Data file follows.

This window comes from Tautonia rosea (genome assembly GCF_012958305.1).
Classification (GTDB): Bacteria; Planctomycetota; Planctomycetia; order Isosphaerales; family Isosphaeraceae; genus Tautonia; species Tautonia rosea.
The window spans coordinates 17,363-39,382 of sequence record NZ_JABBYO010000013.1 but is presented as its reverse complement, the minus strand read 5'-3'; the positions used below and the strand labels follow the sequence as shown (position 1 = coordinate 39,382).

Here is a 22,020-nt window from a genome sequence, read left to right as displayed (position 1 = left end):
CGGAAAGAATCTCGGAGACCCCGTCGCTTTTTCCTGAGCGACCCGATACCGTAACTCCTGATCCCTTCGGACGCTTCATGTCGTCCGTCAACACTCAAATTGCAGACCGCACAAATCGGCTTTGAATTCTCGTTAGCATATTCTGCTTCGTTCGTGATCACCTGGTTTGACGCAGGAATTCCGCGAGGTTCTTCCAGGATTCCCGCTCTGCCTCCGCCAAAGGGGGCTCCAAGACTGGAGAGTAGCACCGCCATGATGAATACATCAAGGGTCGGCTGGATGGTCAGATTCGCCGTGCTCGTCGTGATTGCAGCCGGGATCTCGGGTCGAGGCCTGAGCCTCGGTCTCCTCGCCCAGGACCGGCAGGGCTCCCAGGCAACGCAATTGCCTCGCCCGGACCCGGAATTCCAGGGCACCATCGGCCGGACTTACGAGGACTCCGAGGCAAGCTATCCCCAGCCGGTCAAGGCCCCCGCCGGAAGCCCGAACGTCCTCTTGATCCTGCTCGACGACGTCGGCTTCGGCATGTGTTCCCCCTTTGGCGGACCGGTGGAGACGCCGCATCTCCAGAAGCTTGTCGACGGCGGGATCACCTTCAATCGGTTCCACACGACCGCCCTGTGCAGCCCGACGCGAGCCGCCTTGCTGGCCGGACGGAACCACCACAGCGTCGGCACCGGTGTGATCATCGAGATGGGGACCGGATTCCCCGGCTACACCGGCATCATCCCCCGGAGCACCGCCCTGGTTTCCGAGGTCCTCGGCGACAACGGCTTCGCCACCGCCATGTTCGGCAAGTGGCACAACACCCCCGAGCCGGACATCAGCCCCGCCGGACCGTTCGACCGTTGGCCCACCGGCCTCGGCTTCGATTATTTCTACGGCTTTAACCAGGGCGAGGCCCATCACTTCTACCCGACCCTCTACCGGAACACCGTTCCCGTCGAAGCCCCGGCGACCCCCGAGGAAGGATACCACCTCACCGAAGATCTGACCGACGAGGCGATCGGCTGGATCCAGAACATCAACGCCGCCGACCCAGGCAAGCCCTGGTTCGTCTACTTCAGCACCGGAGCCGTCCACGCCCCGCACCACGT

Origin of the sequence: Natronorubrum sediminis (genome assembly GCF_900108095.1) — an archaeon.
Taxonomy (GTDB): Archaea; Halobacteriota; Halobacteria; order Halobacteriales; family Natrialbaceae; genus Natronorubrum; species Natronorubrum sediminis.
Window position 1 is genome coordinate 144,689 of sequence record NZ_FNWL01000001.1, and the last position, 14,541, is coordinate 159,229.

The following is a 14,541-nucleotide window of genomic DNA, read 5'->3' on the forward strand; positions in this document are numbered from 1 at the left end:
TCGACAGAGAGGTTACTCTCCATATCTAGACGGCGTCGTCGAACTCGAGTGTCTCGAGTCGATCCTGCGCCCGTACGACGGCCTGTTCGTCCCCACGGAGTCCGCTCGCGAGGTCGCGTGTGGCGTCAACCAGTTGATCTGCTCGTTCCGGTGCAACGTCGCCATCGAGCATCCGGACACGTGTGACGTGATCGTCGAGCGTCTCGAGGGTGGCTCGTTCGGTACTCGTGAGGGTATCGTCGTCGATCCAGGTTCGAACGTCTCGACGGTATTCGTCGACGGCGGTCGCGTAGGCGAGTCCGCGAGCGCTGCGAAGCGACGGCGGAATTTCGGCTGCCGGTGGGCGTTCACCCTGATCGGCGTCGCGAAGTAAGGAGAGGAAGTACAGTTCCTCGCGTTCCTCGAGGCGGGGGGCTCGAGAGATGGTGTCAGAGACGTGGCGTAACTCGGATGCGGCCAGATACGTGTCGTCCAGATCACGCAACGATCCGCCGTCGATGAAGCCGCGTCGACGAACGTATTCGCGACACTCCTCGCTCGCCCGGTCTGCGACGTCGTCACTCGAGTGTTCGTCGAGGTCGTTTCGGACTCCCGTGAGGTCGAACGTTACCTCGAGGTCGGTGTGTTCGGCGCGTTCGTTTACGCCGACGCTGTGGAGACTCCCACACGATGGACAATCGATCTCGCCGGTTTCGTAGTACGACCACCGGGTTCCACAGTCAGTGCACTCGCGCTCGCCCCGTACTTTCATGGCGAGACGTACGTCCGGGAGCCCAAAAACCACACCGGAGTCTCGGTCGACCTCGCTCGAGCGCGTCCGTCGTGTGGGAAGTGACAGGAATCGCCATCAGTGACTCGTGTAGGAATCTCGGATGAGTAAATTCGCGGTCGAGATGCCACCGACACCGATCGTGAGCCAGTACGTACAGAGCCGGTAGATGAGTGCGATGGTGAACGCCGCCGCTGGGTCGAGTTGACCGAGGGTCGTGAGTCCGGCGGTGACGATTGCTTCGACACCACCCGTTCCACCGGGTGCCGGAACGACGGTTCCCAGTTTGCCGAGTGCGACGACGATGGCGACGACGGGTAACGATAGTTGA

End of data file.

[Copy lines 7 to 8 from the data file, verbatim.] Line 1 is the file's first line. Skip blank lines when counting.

Taxonomy (GTDB): Archaea; Halobacteriota; Halobacteria; order Halobacteriales; family Natrialbaceae; genus Natronorubrum; species Natronorubrum sediminis.
Window position 1 is genome coordinate 144,689 of sequence record NZ_FNWL01000001.1, and the last position, 14,541, is coordinate 159,229.